Over the years, I have had parents who were considering homeschooling ask me, “Should I homeschool?”
That’s a difficult question to answer because homeschooling is such a personal choice and a long-term commitment. I am not one who thinks everyone should homeschool – but I do think everyone should consider it as a viable option for their child’s education.
So, rather than tell you whether or not I think you should homeschool, I want to tell you why we decided to give it a try and why, 13 years later, I’m glad we did.
My oldest, who is now 20 and a homeschool grad, went to public school for kindergarten and 1st grade. We soon discovered that my beautiful, curious, intelligent, book-loving little girl wasn’t a traditional-learner type. She is the artistic, big-picture, out-of the-box type who, as it turns out, has dyslexia.
After two rather miserable years, during which her love of books and reading was squashed by the daily assault to teach her how to read (with undiagnosed dyslexia), we decided to give homeschooling a trial run.
By Christmas break that first year, it was clear that homeschooling with its ability to offer tailored education and one-on-one teaching was the perfect fit for her. We never looked back and, as my two younger children reached school age, we folded them into our homeschool day, as well.
One of the best things about homeschooling has been that I can customize my kids’ education to their specific needs. My oldest quickly caught on to reading with Sing, Spell, Read, and Write, so I thought I was ready for the next two.
Guess what? Sing, Spell, Read, and Write didn’t work for them. For my boy, none of the many reading programs we tried had more than minimal success until we discovered, through homeschooling circles, Lexercise.
We were able to have him diagnosed with dyslexia and go through at-home therapy sessions to help him learn to work around his dyslexia.
I have always loved a hands-on, eclectic, unit-study-inspired approach to learning. That’s exactly what we did up until last year when I discovered, to my horror (I’m kidding – mostly), that my teens prefer workbooks.
Guess what? Now they use workbooks. For this season in our homeschool, that is what works best for them.
Homeschooling means that I don’t have to force a particular program or homeschool style on my kids. They can learn using the materials and approach that best suits them.
I have two children with dyslexia and one, possibly two, with ADHD. In school they would have been labeled, medicated, and made to feel stupid because they don’t learn well in a traditional setting with traditional methods. That does not mean that they are not intelligent. It does mean that our children are not cookie cutter replicas of one another. It doesn’t make sense that we expect the same teaching methods to be effective for everyone.
Because we homeschool, my kids have never been made to feel less-than. I can naturally and easily make accommodations so that their areas of struggle don’t have to hinder my kids from reaching their full potential in other areas.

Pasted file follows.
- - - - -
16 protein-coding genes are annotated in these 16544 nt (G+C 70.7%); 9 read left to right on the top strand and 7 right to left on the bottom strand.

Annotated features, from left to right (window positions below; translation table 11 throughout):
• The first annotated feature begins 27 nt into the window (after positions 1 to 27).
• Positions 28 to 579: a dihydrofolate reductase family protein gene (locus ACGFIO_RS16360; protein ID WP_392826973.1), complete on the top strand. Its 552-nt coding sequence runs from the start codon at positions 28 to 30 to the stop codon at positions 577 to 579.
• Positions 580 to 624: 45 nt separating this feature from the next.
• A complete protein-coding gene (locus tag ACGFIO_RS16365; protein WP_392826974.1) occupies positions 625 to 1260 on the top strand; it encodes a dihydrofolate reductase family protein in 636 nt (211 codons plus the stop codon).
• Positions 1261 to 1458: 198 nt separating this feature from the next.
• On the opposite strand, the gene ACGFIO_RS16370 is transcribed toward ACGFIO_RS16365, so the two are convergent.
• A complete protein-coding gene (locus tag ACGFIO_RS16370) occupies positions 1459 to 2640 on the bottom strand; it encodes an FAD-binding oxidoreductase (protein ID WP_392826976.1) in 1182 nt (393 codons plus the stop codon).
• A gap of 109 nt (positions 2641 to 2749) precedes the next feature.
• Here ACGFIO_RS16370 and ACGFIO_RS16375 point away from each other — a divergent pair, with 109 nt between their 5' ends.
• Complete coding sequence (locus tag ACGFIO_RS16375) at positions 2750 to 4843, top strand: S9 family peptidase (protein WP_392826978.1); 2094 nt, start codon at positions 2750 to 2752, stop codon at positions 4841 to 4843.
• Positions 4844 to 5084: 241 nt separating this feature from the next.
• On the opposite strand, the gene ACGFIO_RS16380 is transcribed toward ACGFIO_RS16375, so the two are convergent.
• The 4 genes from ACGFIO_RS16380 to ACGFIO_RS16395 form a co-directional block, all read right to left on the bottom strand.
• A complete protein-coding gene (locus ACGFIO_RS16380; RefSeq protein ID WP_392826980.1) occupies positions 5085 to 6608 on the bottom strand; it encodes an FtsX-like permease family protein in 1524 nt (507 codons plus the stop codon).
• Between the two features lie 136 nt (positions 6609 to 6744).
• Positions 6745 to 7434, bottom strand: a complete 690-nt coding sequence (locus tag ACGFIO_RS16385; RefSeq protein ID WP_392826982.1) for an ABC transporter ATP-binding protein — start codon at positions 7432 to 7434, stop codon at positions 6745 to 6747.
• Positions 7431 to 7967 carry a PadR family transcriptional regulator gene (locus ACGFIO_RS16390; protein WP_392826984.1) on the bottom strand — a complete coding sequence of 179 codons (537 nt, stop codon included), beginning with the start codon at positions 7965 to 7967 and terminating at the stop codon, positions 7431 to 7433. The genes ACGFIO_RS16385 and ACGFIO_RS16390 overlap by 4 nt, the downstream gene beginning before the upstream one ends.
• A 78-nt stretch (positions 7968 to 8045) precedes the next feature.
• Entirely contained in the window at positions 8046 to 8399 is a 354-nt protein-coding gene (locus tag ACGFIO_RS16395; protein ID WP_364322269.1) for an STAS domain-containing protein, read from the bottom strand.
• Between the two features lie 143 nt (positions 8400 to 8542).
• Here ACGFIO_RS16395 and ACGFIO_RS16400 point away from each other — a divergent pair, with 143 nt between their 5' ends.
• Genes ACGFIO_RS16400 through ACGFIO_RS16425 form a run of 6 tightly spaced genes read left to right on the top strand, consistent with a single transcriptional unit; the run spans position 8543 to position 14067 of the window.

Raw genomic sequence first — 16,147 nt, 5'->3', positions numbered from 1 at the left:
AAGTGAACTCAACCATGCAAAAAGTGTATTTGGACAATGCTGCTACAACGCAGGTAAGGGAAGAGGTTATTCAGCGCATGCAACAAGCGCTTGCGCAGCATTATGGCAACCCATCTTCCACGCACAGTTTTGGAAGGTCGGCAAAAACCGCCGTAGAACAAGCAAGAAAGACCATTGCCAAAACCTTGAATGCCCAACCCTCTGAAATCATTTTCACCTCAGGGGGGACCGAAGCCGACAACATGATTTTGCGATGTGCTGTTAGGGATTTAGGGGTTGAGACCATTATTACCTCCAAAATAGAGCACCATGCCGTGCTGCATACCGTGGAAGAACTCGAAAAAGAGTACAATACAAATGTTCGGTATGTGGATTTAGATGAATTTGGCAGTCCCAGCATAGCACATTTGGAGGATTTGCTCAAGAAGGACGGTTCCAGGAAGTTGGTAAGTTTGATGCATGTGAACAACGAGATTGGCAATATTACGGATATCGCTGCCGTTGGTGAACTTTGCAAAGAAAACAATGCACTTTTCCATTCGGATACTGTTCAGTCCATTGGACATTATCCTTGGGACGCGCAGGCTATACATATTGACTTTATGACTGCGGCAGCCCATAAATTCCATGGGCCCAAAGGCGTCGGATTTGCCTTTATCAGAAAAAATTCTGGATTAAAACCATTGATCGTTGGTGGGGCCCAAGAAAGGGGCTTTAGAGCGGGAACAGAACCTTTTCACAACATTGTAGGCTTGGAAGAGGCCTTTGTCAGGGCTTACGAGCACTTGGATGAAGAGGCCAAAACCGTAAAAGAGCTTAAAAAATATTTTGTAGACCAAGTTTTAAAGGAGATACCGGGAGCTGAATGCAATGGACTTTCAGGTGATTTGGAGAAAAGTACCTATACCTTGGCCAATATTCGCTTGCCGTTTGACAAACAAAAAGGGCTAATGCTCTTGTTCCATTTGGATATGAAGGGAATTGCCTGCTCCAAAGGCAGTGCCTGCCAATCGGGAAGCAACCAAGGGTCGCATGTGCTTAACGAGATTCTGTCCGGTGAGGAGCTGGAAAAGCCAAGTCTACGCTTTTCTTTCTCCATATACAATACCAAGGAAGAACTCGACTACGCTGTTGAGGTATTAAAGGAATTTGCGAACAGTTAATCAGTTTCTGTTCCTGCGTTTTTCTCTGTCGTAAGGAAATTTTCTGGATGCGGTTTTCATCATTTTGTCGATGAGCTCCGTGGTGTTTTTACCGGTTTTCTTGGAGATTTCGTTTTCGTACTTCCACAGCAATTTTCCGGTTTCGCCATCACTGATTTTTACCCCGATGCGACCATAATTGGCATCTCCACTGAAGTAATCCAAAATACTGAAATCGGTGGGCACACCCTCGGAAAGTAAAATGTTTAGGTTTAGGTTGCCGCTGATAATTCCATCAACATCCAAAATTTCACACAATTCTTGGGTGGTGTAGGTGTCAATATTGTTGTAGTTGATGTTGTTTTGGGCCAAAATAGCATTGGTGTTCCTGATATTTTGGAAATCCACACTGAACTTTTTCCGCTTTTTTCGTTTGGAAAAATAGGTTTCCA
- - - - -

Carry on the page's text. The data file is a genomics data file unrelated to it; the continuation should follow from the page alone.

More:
Homeschooling allows my kids time to explore their gifts and talents. My oldest – the one-time struggling reader – loves books, including Shakespeare, which many find difficult to follow. She knits beautiful blankets, hats, scarves, and baby booties. She loves drawing and creating cosplay costumes.
My boy is an extremely talented musician who can tell you more than you ever thought there was to know about guitars and quite a bit about muscle cars. My youngest loves writing stories, painting, and singing.
Homeschooling means that my kids are known by their strengths, not their weaknesses.
Input on education
Another huge benefit of homeschooling is that I can choose our curriculum and have an impact on what my kids are being taught. I am not a fan of Common Core or politically-correct history, and as a Christian family, it is vital to me that our day include prayer and Bible study.
My teens and I can discuss what they’re learning and how that meshes with our worldview. That doesn’t mean that we shy away from controversial topics or views that are contrary to ours. It doesn’t even mean that we always agree with the author of their Christian curriculum. It does mean that I know what they’re learning and that we can talk about that in light of our beliefs.
We can focus on things that are important to us based on my kids’ interests and future and current plans. For example, this year my two teens want to get jobs, so we’ll be doing a personal finance course. With election year on the horizon, we’ll be doing a U.S. government course. Next year, we’ll be spending some in-depth time with the U.S. Constitution. I want my kids to know what it says, rather than the watered-down version Common Core seems to teach.
Homeschooling means that I have a direct impact on my kids’ educations.
If you’re considering homeschooling, I can’t really tell you what is right for your family – what you should do – but I can encourage you to explore your options and consider giving it a try. After our trial year that turned into a lifestyle, I often told would-be homeschooling parents this: Give homeschooling a try. You can’t ruin your kids in a year.
You won’t really know if homeschooling is a good fit for your family until you do it.
What advice would you give to a family considering homeschooling?
For more Why Homeschool inspiration, visit:
Why I Still Choose to Homeschool After 18 Years – Harrington Harmonies
Why We STILL Homeschool – 1+1+1=1
10 Reasons to Homeschool – True Aim
top image courtesy of depositphotos
This post is linked to the Hip Homeschoool Hop.